Alas, she kept searching for lawyers and met a few of them. But the legal consultation was too costly, “they wanted between $3,000 and $5,000 to patent my idea,” she recalled in an interview. With only $5000 in her savings account, she went to Barnes & Noble, bought a book, “Patents and Trademarks,” and started writing her patent. From writing a patent to doing sales, packaging, and marketing, Sara Blakely did it all as she strived to grow Spanx into a billion-dollar business.
Lesson 3: Don’t shy away from sales
Being an entrepreneur means you are responsible for every aspect of the business – from manufacturing to sales. It was the same for Sara Blakely; she cold-called various hosiery mills and even made trips to South Carolina to persuade them to manufacture Spanx.
Similarly, when trying to put her product in the luxury store Neiman Marcus, she demonstrated the product by taking the female buyers to the women’s restroom and showing them its benefits. After they were impressed and the deal was successful, Sara even went to Neiman Marcus to help the salesperson on the floor.
Lesson 4: Focus on branding
Sara did not have any money to spend on marketing activities, and she knew that she needed to be different from the products out there to get noticed. As told by her in an interview, “I wanted my product to scream, “I’m new, I’m different, check me out.” Therefore, she chose a bright red packaging with girls’ illustrations of different ethnicities- pretty revolutionary for that time. Below is the packaging she used to launch Spanx,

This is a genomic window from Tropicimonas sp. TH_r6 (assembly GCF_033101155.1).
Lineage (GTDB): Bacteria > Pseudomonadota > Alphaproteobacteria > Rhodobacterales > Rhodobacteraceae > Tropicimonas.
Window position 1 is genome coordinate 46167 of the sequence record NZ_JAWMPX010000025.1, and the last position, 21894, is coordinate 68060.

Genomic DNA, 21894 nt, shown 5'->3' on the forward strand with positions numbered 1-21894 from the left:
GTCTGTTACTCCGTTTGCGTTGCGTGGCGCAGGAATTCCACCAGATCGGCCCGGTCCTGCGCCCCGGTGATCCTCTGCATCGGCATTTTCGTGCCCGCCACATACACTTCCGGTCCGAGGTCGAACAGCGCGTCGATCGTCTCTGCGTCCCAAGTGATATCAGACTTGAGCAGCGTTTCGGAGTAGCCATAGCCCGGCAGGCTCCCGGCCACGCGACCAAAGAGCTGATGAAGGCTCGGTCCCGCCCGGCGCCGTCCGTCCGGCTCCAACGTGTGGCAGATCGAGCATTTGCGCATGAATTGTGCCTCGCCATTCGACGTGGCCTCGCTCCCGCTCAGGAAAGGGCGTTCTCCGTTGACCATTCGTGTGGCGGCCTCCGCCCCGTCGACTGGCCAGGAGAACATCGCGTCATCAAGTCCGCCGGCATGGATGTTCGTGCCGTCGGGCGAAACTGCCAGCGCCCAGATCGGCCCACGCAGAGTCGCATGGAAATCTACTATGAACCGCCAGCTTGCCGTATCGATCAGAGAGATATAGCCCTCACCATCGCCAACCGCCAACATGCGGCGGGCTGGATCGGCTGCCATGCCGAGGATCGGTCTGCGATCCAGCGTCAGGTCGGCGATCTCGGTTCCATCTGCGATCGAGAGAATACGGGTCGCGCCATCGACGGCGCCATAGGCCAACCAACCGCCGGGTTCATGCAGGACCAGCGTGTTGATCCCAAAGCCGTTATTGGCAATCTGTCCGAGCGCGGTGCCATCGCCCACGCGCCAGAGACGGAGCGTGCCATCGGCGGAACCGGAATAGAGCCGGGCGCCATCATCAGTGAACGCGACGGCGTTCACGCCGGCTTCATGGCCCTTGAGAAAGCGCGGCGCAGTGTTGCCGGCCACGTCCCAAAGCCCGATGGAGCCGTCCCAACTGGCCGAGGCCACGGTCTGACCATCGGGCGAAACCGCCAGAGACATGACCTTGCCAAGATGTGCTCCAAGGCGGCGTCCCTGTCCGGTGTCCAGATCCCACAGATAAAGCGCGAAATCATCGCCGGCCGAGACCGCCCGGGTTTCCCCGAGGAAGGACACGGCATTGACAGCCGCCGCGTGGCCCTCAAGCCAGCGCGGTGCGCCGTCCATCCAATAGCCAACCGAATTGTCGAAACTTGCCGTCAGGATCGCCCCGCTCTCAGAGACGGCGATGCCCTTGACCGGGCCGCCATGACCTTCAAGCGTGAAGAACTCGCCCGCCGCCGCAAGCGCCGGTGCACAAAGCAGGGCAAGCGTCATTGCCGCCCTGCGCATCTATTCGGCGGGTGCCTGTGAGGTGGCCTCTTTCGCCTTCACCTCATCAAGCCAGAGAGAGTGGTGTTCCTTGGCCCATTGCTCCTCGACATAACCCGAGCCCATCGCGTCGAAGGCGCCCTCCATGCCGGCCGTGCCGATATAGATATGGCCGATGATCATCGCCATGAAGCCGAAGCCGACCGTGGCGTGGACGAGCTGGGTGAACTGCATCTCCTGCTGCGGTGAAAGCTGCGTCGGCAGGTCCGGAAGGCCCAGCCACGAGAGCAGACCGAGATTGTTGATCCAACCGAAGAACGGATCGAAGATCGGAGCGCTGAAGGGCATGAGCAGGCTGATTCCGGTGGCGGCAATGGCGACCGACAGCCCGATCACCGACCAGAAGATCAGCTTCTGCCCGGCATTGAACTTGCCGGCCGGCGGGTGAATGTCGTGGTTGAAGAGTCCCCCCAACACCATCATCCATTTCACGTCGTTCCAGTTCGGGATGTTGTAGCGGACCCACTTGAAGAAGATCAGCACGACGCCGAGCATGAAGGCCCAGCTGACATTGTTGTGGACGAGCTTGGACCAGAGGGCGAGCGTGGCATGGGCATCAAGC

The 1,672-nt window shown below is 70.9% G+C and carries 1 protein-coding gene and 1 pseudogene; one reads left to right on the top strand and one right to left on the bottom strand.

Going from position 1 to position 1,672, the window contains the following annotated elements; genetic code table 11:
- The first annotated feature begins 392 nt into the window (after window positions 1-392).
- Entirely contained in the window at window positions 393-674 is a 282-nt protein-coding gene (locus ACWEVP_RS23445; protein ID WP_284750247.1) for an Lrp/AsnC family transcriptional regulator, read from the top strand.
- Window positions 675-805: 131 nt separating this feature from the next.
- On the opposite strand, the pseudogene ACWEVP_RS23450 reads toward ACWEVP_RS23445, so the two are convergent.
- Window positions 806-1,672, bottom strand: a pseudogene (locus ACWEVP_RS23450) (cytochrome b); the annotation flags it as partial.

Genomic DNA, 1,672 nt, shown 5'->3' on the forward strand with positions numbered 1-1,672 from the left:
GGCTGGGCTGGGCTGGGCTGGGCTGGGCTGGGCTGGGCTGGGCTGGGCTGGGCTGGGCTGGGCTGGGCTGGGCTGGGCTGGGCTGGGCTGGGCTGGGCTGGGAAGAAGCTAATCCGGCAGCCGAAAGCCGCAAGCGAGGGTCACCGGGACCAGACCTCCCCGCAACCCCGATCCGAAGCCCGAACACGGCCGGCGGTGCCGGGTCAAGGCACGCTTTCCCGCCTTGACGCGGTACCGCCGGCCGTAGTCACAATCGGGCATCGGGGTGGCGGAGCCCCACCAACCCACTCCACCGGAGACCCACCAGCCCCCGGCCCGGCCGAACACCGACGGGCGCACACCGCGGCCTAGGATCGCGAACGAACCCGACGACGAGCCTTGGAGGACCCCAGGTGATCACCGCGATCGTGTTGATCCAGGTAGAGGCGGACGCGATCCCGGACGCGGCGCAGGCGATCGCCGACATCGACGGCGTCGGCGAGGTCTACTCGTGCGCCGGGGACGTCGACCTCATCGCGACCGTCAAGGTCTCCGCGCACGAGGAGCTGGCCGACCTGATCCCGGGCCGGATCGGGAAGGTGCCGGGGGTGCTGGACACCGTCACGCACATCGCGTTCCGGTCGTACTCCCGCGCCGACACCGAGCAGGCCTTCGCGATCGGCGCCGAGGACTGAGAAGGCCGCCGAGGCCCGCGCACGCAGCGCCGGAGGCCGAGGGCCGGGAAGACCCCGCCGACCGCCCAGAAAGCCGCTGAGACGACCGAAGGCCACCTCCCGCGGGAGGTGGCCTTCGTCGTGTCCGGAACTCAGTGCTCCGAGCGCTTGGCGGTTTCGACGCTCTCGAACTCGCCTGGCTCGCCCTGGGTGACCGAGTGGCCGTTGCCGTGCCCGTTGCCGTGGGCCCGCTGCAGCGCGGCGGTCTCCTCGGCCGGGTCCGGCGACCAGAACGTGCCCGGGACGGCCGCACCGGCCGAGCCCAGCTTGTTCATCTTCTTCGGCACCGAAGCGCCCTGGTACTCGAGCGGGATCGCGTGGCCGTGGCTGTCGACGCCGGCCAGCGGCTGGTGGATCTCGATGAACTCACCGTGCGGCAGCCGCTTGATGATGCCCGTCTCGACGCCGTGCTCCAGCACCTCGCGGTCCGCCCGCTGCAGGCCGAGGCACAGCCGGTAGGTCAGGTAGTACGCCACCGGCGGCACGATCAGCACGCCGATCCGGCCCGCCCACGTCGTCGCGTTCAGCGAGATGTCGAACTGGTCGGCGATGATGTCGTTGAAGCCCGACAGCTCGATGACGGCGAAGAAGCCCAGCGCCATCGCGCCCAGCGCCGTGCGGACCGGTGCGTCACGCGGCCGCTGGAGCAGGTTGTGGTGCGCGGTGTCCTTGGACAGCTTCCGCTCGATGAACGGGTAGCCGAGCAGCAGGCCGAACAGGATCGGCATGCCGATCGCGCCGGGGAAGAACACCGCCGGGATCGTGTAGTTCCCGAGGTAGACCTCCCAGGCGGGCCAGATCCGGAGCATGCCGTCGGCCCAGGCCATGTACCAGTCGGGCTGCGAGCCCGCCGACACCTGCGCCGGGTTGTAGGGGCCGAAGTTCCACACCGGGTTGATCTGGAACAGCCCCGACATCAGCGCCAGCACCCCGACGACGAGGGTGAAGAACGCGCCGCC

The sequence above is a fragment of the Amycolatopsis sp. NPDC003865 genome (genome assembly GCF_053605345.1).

Sara Blakely knew she was up to something, and she wanted her customers to remember the product. She thought what better way to do it than giving the company a memorable name. She found inspiration in Kodak and Coca-cola, both big companies having a “K-sound” in their names.
Her comedian friends told her that people find the K- sound words hilarious, and she read somewhere that made-up words work better for products than real words and are easier to trademark. So, she named her company “Spanx” instead of “Spanks.”
Lesson 5: Make your employees part of your success story
After 22 years of successfully running the company, this October, Sara Bakely sold her majority stakes to Blackstone for $1.2Billion. She did not forget her employees and made them a part of the celebration by giving them two first-class air tickets to anywhere in the world and $10,000 each – a pretty inspiring offer? Isn’t it.
Lesson 6: Don’t run after investors’ money
Sara Blakely never looked for VC funding and outside money to support the business and owned 100% stakes of the company till the Blackstone deal. Keeping complete control of the business to herself, she was able to grow Spanx the way she wanted.
While we understand every business is different, and some may need the required capital. But as you evaluate your financing options, make sure you are not giving away your equity and thereby control of your company.
We, at Velocity, offer founder-friendly, revenue-based financing to growing D2C businesses with zero dilution of equity. If you are a D2C brand looking for funding to manage your inventory and marketing needs, apply here, and get funded within 7 days.
We hope you enjoyed reading this as much as we enjoyed researching and writing. We will be back next month with another such inspiring story.
PS: If you have any suggestions on which brand should we cover in our next Bootstrapped heroes story, let us know in the comments.